While progress is being made in improving the "hard" infrastructure, Mr. Fung believes that the soft infrastructure, such as inconsistent licensing requirements and laws across provinces, still must be improved.

Unfamiliar business structures. In the United States, companies are accustomed to competitors who are focused on profit. In China, the environment can be very different. There is a mix of private companies, state- owned companies which lack a profit motive, and hybrid businesses. Government businesses exist to provide employment, rather than to create profits.

Limited management skills. Although the quantity and the quality of the human capital in China is very strong-with abundant skills and a strong work ethic- the country is lacking good middle- and upper-level managers. This lack of managerial expertise is due in part to the cultural revolution which shut down universities for a ten-year period. Because of the shortage of good managers, foreign companies often must bring in large numbers of expatriates to support operations. This can be expensive.

Corruption. There remains a great deal of corruption in all elements of Chinese business. It is considered the norm, but slowly that is beginning to change.

Concerns mentioned by the panelists that could negatively affect China's sustained growth include: if China were to move away from an outward orientation to an inward focus; if there were a shift breakdown in U.S./Chinese relations; and if China were to fail to establish a social safety net for its citizens.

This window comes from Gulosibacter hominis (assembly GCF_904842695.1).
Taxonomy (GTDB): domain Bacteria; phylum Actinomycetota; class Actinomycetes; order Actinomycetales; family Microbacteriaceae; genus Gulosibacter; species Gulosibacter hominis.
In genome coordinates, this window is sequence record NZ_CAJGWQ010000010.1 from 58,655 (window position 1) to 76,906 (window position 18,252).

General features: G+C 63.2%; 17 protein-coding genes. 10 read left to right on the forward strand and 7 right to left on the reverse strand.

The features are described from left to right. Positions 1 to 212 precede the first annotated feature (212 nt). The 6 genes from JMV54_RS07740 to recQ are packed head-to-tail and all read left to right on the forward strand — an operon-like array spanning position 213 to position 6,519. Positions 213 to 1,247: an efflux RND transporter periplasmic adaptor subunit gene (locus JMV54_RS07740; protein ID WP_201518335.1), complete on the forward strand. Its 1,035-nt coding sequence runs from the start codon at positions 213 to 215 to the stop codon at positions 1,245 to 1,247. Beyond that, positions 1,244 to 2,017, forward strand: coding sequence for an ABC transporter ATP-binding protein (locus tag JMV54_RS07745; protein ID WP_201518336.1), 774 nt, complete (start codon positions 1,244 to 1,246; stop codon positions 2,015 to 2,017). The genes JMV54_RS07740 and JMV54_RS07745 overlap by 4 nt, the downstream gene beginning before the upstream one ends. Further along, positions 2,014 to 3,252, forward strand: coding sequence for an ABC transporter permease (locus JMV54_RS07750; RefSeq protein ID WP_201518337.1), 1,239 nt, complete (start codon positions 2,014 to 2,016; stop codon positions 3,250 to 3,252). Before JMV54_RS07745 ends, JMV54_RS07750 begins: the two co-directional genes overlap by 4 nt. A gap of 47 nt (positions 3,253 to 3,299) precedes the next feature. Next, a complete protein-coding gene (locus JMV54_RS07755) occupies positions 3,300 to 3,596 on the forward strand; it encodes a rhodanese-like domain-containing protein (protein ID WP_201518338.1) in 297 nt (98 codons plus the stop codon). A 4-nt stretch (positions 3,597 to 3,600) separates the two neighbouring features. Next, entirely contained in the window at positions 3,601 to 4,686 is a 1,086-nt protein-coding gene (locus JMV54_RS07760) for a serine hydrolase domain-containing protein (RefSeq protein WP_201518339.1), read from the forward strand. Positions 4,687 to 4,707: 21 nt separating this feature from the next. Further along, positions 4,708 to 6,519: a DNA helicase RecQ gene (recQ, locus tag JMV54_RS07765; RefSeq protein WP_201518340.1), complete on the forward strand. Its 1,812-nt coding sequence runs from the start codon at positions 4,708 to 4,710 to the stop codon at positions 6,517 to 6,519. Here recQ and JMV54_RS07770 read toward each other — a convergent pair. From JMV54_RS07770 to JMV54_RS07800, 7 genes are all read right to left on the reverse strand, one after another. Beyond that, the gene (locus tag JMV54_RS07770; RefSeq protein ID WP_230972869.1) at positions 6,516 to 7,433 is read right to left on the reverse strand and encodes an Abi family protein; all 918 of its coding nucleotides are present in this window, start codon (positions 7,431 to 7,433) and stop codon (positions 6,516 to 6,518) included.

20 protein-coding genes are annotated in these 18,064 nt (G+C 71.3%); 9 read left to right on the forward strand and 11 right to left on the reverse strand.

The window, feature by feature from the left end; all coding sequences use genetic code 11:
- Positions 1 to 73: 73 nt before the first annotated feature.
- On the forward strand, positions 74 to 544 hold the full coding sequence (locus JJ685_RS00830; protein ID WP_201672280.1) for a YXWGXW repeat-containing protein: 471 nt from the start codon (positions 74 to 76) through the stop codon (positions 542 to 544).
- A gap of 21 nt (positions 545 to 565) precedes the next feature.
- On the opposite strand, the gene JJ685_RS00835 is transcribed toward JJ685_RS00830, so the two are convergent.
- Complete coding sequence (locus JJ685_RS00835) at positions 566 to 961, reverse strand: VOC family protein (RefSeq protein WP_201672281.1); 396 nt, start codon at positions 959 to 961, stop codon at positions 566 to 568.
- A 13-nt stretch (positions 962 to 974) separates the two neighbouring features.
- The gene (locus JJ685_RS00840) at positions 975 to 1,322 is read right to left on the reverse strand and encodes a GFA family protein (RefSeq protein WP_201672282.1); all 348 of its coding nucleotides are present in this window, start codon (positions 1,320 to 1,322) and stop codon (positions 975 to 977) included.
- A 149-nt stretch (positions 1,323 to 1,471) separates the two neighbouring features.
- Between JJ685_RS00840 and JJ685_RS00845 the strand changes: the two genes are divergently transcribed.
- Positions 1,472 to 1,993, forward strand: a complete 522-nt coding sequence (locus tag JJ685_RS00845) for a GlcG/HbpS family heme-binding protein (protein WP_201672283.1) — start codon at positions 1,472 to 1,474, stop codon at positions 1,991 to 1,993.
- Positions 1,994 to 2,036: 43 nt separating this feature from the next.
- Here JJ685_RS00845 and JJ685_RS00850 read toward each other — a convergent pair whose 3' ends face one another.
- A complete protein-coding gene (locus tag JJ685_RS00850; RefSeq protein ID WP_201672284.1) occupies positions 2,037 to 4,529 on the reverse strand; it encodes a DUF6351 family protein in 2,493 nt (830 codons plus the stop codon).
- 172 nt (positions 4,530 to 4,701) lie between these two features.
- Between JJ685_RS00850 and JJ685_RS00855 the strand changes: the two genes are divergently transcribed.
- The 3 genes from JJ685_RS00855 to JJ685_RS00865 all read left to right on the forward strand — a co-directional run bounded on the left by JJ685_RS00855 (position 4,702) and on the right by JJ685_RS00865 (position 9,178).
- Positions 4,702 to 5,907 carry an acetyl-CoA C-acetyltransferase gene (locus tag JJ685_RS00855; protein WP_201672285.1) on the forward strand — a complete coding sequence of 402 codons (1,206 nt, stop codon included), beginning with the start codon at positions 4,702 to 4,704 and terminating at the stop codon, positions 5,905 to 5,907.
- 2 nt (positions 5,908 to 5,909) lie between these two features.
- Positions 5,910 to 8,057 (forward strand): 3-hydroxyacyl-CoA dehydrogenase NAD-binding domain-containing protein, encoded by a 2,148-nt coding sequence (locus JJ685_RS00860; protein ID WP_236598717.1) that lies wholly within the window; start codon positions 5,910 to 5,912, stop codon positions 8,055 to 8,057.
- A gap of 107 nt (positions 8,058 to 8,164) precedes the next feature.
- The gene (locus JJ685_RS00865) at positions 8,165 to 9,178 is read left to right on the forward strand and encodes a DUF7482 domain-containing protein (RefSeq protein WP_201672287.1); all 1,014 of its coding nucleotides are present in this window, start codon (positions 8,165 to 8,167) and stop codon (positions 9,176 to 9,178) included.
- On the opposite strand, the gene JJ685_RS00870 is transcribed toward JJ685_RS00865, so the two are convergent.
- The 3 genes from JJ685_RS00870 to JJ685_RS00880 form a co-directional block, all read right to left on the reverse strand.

Other Important Points

Urbanization. The Chinese government has a goal of moving 1% of the population to cities each year, which represents 13 million people per year moving from rural to urban locations. At the same time, the country wants to avoid urban sprawl. The goal is to create high-density urban centers that are connected by a high-speed rail.

Use of English. Mr. Fung believes that the language used in China for software will be a telling sign regarding if China is inwardly or externally focused. In his view, use of English is needed to sustain an external focus.

China and alternative energy. Mr. Wagoner said that in 20-30 years, the likely fuel source for cars will be hydrogen. Evolving to hydrogen will require a public/private partnership. This will be difficult in many countries, but due to the heavy involvement of the government in the economy, China may be well positioned to pull off such a partnership.

Speaker Biographies

William C. Kirby (Moderator)

Spangler Family Professor of Business Administration, HBS; T.M. Chang Professor of China Studies, Harvard University

William Kirby is the Spangler Family Professor of Business Administration at HBS and the T.M. Chang Professor of China Studies at Harvard University. He is a Harvard University Distinguished Service Professor. He serves as director of the Fairbank Center for Chinese Studies and chairman of the Harvard China Fund.

A historian of modern China, Kirby examines China's business, economic, and political development in an international context. He has written on the evolution of modern Chinese business (state-owned and private); Chinese corporate law and company structure; the history of freedom in China; China's environmental challenges; relations across the Taiwan Strait; and China's relations with Europe and America. His current projects include case studies of contemporary Chinese businesses and a comparative study of higher education in China and the United States. He is an honorary visiting professor at Peking University, Nanjing University, Chongqing University, and Fudan University.